Dr McCulloch is a recognised veterinary specialist in Animal Welfare Science, Ethics and Law. He joined CAW in January 2017 and is Programme Leader for the BA Animal Welfare and Society as well as teaching on the MSc Animal Welfare Science, Ethics and Law programme. Steven’s principal research interest is on the ethics of how society treats sentient animals. He coordinates the monthly ‘Everyday Ethics’ column in the professional veterinary journal In Practice.
Kelly joined CAW as Postdoctoral Fellow in Animal Welfare in July 2017. She is CAW's new Programme Leader for the MSc Animal Welfare Science, Ethics and Law. Dr Gouveia’s main area of research is in the reduction, refinement and replacement of animal use in experimental research. She has also published in leading journals on the welfare of dairy cattle and companion animals.
Robert is Lecturer in Environmental History in the Department of History. His
research covers agricultural and environmental history and historical
geography, focussing on past and popular conceptions of climate and
weather, the construction of environmental knowledge, and human-
animal-environment relationships. He is particularly interested in
how our understanding of animals and their behaviour
(e.g.migration and extinction) influences perceptions of
seasonality, environmental change and degradation, informing our
responses to present-day environmental issues.
Anna is based in the Winchester Centre of Religion, Reconciliation and Peace.
While discussions of non-human animals and religion often occur within
Christian theology, eco-theology and Western-based environmentalism,
Anna is interested in the complex relationships between the
religious/philosophical traditions of the world and the construction and
treatment of non-human animals. Her research investigates the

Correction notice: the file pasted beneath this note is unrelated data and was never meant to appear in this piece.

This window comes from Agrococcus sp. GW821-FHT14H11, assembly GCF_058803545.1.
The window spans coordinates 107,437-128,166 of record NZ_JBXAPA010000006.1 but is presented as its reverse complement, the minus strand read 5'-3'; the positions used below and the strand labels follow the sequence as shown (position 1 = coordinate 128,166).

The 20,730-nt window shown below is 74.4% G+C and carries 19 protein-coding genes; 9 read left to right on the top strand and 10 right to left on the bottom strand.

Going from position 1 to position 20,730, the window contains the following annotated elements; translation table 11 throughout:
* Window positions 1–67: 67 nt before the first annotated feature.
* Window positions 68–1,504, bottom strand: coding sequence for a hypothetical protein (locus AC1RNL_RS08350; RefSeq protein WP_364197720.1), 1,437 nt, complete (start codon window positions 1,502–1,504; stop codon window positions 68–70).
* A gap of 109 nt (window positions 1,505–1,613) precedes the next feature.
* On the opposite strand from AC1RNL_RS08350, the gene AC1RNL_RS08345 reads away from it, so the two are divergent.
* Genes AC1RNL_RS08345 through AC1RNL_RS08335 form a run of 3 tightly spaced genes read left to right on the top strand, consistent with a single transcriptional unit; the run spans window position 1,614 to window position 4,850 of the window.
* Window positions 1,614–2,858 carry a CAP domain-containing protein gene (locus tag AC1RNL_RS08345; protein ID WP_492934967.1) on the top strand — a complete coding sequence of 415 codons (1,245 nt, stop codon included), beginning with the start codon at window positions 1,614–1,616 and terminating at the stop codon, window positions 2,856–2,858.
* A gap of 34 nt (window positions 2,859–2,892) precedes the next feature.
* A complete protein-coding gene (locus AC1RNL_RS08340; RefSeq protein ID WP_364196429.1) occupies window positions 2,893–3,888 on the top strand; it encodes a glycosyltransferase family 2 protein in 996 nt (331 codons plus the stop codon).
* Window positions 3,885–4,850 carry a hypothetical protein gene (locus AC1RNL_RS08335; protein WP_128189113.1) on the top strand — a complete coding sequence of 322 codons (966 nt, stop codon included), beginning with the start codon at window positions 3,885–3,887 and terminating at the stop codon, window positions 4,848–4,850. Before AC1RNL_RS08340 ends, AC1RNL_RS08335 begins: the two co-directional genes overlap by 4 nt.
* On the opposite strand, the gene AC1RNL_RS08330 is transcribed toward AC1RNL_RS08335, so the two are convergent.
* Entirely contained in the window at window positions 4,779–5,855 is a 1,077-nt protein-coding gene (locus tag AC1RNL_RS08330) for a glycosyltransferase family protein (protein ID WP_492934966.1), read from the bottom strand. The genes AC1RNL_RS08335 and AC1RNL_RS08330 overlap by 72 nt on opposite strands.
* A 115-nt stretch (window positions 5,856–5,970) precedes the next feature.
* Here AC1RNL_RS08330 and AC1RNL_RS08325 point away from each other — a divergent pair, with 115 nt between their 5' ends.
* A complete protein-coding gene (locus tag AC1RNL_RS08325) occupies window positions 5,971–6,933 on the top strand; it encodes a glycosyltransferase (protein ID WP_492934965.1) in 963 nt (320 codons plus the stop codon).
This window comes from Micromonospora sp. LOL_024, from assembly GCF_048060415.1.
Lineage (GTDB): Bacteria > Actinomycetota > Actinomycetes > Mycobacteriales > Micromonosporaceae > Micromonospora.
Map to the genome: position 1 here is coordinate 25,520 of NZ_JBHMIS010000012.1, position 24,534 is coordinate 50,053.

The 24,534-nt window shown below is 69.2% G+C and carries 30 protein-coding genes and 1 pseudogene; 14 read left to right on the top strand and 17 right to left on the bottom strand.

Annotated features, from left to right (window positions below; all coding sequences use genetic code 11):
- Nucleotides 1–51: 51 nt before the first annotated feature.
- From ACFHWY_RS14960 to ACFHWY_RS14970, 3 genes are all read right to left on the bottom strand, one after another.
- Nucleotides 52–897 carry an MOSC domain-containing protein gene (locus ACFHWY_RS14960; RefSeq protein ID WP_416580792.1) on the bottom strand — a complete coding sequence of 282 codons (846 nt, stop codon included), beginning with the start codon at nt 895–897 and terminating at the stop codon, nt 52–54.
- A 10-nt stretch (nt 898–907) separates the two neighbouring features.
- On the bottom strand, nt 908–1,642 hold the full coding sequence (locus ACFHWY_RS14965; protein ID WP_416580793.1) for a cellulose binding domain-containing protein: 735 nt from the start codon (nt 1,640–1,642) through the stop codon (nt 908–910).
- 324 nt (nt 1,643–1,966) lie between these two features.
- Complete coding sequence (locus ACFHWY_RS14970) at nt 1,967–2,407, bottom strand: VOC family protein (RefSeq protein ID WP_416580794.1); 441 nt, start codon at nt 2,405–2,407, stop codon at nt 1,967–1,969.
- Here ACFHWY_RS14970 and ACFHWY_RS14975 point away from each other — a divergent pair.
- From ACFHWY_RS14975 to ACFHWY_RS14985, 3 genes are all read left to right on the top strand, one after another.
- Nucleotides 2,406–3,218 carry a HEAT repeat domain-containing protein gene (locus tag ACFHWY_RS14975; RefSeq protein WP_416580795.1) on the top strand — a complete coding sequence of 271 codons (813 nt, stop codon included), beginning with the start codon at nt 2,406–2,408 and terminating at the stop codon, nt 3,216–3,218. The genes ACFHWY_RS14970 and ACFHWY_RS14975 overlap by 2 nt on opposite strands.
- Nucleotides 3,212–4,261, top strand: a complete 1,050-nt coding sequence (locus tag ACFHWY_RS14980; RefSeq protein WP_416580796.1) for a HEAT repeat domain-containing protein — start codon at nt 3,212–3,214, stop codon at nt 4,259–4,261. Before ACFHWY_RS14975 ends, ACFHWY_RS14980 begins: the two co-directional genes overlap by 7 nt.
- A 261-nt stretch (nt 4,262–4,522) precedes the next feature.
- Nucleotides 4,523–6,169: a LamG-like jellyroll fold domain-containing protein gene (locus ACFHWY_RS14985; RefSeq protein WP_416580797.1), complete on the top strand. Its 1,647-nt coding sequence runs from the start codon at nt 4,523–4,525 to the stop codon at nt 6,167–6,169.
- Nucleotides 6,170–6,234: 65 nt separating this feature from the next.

abstractions of theology, the realities of animal welfare and the
religious resources available to contemporary animal
Andrew Knight is Professor of Animal Welfare and Ethics, Founding Director of the Centre for Animal Welfare, and a European and American Veterinary Specialist in Animal Welfare. His research interests include alternatives to invasive animal use within research and teaching, vegetarian companion animal diets, and the impacts on climate change of animal agriculture. He has published extensively on animal issues in both academic and popular media, including YouTube videos. He is currently on secondment in New Zealand.
Neil is Professor of Theology in the Department of Theology, Religion and Philosophy, where he was Head of Department from 2009 to 2015. His research interests and publications are focussed on the intersections of Christian theology, ethics, the biosciences and healthcare, including animal and ecological ethics as well as bio-ethics and neuro-ethics.
Thomas is Senior Lecturer in Liberal Arts and Director of the Institute for Value Studies,
which offers the module 'Other Animals: Contemporary Moral Frontiers',
developed in close cooperation with the Centre for Animal
Welfare. Thomas's primary interests are value theory, philosophy of
education and ethics. He is broadly interested in the ethics of
human-animal relations, but especially in questions about vegetarianism
and the possible forms of companionship between humans and other animals.
Amoret is Lecturer in Forensic Studies in the Department of Applied Social Sciences, and a consultant forensic entomologist and Scientific Associate of the Natural History Museum, London. She uses the presence of carrion-feeding insects, mainly blowflies, to determine minimum time since death. Although normally employed in cases of human death, the same methods can be utilised in cases of animal death or maltreatment, such as neglect or abuse of domestic or farmed animals, or poaching and exploitation of wildlife.